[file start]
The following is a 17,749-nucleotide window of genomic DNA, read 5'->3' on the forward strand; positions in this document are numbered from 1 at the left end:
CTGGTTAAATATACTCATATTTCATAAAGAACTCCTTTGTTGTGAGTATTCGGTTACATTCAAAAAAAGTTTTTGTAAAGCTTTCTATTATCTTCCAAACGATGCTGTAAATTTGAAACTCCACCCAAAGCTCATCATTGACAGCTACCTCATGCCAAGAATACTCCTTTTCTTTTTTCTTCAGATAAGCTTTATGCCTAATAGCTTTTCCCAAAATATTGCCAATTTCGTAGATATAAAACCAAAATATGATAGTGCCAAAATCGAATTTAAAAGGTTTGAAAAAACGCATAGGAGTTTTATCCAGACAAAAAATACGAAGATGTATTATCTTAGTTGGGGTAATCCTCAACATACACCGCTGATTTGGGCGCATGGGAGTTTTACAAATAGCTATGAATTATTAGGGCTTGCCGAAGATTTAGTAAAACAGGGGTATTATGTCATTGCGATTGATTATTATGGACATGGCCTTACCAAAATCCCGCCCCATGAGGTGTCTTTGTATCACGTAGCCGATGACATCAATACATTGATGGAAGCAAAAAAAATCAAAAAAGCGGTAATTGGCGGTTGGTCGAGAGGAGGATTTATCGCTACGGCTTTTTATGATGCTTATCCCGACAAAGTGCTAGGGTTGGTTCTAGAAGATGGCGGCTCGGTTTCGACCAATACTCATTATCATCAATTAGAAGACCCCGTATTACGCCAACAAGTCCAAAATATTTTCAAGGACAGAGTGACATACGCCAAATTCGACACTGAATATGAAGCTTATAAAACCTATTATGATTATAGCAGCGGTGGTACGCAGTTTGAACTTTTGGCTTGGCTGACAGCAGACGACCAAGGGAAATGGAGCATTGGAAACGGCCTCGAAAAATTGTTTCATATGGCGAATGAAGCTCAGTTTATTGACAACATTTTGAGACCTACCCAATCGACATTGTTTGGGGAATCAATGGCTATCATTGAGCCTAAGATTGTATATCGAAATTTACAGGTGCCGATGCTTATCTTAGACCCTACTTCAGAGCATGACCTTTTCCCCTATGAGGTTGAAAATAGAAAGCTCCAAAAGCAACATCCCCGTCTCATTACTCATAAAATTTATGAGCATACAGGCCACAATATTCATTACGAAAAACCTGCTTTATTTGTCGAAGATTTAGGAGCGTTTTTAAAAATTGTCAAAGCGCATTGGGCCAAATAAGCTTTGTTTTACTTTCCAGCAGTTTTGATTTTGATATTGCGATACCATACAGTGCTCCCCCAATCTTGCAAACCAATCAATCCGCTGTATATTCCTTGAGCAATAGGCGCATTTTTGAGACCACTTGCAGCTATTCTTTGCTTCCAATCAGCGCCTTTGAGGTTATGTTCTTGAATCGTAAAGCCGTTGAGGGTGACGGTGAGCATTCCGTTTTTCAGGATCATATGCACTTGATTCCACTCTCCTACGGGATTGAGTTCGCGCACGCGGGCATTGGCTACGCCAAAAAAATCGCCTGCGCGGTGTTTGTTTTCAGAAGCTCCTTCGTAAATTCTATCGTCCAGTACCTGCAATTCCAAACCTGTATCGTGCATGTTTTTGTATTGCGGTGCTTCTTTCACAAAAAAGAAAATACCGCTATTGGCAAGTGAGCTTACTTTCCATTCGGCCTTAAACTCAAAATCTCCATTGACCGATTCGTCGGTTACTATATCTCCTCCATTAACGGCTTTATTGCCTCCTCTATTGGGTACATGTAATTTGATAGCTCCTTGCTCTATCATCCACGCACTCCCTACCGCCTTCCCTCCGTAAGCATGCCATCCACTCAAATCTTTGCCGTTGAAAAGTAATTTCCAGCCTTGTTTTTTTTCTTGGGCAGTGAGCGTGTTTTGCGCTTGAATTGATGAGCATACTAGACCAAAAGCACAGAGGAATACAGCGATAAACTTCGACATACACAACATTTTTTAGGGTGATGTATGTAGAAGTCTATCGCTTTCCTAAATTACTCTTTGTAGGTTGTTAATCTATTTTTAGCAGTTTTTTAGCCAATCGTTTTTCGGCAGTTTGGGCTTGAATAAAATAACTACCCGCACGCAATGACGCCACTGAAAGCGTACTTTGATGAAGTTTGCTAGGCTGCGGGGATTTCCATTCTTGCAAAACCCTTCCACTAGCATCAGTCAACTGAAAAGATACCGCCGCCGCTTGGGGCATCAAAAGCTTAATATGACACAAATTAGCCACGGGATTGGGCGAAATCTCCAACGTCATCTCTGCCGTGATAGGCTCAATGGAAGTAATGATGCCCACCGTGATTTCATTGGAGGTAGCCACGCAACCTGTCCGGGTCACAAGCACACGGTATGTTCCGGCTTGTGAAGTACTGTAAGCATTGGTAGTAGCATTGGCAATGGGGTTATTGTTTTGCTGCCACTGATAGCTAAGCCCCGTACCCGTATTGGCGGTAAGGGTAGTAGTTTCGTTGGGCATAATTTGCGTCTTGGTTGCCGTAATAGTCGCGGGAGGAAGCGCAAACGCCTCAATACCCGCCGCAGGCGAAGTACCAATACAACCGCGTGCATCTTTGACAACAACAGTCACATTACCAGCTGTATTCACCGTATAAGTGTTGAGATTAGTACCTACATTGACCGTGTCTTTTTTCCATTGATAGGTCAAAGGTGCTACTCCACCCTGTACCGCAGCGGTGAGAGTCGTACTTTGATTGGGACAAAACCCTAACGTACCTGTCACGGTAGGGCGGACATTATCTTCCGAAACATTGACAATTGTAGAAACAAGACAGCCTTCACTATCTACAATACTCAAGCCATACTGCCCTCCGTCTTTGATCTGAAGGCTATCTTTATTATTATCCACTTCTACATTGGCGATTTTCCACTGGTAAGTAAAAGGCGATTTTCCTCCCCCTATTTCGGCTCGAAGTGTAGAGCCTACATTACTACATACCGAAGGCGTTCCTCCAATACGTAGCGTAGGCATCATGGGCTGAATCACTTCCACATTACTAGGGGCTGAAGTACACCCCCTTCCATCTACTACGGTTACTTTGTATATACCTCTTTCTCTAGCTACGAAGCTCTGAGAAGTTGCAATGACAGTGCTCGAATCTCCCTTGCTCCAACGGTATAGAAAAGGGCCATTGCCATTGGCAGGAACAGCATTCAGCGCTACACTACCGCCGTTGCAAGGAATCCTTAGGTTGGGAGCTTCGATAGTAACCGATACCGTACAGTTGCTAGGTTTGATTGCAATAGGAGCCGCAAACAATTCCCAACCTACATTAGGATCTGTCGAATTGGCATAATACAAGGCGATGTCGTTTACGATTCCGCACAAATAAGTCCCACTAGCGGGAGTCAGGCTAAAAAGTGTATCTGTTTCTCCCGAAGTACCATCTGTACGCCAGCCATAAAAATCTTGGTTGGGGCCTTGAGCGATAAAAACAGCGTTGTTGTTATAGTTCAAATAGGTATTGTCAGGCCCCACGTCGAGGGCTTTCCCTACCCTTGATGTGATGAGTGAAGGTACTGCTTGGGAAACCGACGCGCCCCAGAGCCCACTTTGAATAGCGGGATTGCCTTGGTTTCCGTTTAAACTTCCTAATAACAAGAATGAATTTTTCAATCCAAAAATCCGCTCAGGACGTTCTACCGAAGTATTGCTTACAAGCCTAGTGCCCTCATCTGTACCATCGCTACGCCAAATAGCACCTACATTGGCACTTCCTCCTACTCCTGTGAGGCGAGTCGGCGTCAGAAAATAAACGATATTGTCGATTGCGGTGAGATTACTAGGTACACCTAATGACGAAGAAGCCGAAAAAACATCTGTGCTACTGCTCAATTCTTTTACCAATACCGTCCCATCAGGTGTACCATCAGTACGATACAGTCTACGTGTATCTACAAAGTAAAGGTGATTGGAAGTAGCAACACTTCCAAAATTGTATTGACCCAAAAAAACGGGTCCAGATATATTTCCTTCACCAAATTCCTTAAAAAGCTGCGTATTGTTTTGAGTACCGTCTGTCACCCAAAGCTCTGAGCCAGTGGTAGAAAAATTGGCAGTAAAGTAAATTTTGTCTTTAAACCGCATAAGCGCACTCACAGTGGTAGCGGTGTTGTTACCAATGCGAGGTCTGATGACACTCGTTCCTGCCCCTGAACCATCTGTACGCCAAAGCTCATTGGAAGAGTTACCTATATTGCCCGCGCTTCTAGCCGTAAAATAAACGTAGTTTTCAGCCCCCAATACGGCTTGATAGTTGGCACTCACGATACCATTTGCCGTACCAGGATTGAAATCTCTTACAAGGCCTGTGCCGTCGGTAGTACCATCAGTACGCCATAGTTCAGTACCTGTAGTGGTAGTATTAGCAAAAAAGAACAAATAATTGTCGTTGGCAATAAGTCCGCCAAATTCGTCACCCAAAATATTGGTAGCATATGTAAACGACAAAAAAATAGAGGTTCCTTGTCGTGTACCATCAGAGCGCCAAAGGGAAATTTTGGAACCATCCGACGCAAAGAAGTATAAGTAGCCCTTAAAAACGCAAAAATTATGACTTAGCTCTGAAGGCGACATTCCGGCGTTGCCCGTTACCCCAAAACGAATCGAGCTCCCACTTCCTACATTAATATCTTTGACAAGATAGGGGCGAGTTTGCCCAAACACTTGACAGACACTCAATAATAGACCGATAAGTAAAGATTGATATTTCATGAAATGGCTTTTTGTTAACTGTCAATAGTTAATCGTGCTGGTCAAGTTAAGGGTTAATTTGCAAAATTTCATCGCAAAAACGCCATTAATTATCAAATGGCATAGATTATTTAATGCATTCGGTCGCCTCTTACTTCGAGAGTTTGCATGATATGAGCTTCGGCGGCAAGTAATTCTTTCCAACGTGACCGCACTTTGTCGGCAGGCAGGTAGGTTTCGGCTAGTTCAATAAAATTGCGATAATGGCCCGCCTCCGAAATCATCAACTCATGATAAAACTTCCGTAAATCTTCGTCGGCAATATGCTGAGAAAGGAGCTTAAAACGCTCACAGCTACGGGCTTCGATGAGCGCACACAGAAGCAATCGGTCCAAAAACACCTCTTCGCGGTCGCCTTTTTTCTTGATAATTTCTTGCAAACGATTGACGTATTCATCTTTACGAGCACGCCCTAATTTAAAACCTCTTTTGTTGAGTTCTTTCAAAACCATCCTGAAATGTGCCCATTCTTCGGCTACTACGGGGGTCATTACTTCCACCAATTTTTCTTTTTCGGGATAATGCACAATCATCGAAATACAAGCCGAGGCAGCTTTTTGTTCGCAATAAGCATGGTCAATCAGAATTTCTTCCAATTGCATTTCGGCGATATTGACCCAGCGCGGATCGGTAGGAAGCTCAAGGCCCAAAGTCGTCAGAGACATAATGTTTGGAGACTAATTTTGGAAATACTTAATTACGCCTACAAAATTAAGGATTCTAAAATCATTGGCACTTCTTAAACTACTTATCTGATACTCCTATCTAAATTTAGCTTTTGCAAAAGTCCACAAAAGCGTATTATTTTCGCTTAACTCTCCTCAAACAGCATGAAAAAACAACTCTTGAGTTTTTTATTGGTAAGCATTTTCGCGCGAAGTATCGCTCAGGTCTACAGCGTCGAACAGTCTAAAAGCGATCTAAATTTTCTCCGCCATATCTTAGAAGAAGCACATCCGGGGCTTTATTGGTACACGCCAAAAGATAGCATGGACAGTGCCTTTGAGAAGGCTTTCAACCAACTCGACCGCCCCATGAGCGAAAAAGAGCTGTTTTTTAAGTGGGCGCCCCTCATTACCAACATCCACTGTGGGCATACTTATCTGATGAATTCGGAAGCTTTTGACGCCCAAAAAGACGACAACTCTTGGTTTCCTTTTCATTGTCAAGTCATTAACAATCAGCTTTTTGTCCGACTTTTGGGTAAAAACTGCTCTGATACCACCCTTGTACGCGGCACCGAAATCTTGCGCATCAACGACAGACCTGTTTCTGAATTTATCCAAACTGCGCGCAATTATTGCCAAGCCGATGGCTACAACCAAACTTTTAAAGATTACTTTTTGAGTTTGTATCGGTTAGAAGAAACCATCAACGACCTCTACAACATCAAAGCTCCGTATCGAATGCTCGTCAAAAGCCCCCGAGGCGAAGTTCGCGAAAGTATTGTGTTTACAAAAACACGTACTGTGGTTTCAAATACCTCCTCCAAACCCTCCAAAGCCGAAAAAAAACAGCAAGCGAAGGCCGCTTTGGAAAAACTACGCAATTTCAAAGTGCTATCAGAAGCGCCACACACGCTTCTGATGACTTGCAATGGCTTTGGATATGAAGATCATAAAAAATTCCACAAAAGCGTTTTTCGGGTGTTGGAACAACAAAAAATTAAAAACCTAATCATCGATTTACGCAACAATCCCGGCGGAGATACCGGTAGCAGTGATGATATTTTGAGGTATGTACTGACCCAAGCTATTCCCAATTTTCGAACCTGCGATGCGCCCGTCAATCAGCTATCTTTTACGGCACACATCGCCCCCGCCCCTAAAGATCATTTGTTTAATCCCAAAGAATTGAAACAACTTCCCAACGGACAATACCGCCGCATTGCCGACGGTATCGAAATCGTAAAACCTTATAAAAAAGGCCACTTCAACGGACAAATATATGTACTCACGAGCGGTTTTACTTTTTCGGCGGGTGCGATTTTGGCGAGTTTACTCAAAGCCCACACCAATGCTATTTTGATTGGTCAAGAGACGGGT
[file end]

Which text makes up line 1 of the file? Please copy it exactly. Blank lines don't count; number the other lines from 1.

The following is a 17,749-nucleotide window of genomic DNA, read 5'->3' on the forward strand; positions in this document are numbered from 1 at the left end: